What are the top graphic design school programs in Arizona for 2020?
|1||Arizona State University||Tempe|
|2||University of Arizona||Tucson|
Our 2020 ranking of the top graphic design school programs in Arizona. For an explanation of the ranking criteria, click here.
1. Arizona State University, Tempe, Arizona
Founded in 1885, Arizona State University (ASU) serves more than 110,000 students across six campuses. The school offers more than 290 academic undergraduate programs and hundreds of graduate programs across 17 colleges and schools. The Tempe campus serves 51,585 students, making it the largest campus in the ASU system.
The ASU Herberger Institute for Design and the Arts houses the Design School, which offers programs in the areas of Architecture, Environmental Design, Industrial Design, Interior Design, Landscape Architecture, Urban Design and Visual Communication Design/VCD (Graphic Design). Visual Communication Design (VCD) options include a BSD in Graphic Design, an MSD with a Concentration in Visual Communication Design (VCD MSD), and a Master of Visual Communication Design (MVCD).
The BSD allows students to work on projects in the areas of Information Design, Interaction Design, Exhibition Design, Animation, Motion Graphics, Branding, Publication Design, Web Design, Interface Design and multiple contemporary facets of sensorial design. The MSD for individuals interested in “advanced studies in visual language, history, theory, criticism and methodology, design processes and technology.” The degree “develops an understanding of contemporary graphic design issues through specialized research and design skills. It also prepares the graduate student for a career in graphic design education.”
The MVCD has two options—a two-year studio-based program and a 3+ program. The two-year studio program is designed for students with a degree in VCD or Graphic Design and a 3+ program is designed to be a first professional degree for those students who do not have an undergraduate degree in VCD or Graphic Design.
2. University of Arizona, Tucson, Arizona
Established in 1885, University of Arizona was the state’s first university. The school serves nearly 46,000 students enrolled in hundreds of bachelors, masters, and doctoral degrees, and first professional and specialist programs, in dozens of colleges and schools. The College of Fine Arts houses the School of Art, which offers BFA and MFA degrees in Studio Art with an Illustration and Design (I+D) Emphasis. Separate tracks in Illustration and Design are offered to undergraduates.
The Illustration Track provides “rigorous education in constructive anatomy,” says the school. Students will “learn to describe the human form realistically and expressively and find personal methodologies in traditional and digital media.” Graduates will leave the program with a professional portfolio and “knowledge of the history of Illustration as well as, the guidelines for ethical professional business practices in the field.”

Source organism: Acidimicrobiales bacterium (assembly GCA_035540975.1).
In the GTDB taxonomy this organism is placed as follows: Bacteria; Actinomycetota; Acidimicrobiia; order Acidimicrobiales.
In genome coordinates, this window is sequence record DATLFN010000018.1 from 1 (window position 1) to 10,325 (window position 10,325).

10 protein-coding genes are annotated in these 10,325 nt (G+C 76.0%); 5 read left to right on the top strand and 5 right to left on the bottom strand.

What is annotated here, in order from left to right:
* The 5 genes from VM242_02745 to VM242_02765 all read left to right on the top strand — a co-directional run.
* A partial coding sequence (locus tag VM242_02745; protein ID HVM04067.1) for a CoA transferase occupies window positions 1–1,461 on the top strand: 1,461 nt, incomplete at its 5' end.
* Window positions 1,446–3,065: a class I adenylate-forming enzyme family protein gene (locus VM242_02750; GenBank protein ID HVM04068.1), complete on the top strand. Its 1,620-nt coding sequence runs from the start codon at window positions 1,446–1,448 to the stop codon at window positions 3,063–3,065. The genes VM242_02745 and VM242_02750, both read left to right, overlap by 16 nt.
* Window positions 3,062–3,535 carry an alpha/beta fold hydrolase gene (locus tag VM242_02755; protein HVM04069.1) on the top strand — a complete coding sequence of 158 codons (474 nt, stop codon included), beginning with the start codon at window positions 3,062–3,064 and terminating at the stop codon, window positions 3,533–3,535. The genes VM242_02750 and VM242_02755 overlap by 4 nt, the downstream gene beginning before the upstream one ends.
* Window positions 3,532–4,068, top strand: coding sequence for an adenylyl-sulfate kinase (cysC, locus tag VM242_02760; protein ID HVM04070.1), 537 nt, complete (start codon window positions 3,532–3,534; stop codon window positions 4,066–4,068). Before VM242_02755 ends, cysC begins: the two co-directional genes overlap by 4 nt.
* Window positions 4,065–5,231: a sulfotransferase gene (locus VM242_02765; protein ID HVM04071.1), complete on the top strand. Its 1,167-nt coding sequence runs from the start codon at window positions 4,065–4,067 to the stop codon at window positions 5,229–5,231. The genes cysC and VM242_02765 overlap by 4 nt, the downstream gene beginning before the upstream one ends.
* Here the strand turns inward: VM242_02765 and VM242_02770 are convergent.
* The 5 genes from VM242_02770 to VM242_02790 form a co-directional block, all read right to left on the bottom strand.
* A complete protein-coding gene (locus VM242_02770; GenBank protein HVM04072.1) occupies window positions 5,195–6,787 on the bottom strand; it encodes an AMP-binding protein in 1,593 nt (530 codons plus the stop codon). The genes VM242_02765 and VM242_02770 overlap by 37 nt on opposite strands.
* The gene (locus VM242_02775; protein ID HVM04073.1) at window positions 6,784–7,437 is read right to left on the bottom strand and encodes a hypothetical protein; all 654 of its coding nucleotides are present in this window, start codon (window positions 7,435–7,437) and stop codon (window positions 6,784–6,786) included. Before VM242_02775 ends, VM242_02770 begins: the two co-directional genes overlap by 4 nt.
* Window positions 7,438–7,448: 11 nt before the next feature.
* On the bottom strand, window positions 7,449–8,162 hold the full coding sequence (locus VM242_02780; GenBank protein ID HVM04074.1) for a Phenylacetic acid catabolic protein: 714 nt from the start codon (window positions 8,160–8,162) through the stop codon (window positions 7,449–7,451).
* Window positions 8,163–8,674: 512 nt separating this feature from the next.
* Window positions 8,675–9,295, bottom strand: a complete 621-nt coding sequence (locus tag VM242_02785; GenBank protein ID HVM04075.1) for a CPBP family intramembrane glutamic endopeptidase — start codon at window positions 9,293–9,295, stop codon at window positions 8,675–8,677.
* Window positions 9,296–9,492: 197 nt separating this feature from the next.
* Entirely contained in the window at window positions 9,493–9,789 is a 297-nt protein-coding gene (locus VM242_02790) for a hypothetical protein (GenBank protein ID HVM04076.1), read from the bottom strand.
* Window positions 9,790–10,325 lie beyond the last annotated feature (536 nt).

The Design Track “provides a foundation in design principles and methodologies, creative problem solving and digital processes.” As students advance in the program, they will gain “knowledge and skills in professional practice including identity systems, web design, typography, motion graphics, history, contemporary criticism, and theory.” Graduates will leave the program with a professional portfolio and “a broad understanding of the business of design as well as its potential as a medium of critical inquiry and community involvement.”
The MFA is a 60 unit terminal degree comprised of interdisciplinary, graphic design and illustration courses as well as seminars, and independent studies “developing a body of self-authored work that contributes to the broad and expanding field of illustration, design and art.”
“Focused studio and course structures explore the theory, philosophy, and making of contemporary illustration, design and art. The program provides a range of opportunities for focus in visual narratives, community engagement, social practice, environmental projects, and technology, with a firm grounding in contemporary and historical contexts.”
Students in all Art Programs have access to studio spaces, computer labs with Wacom Cintiq Touch screens and animation stations, a digital imaging lab with large format printing, mounting and other services, letterpress equipment, photopolymer platemaking equipment, metal and wood type collections, binding equipment, darkrooms, wood and metal shops, sculpture foundry, and ceramics labs. Students also benefit from external resources such as the Center for Creative Photography, the University Museum of Art, and the Poetry Center, as well a library that houses an extensive book art collection.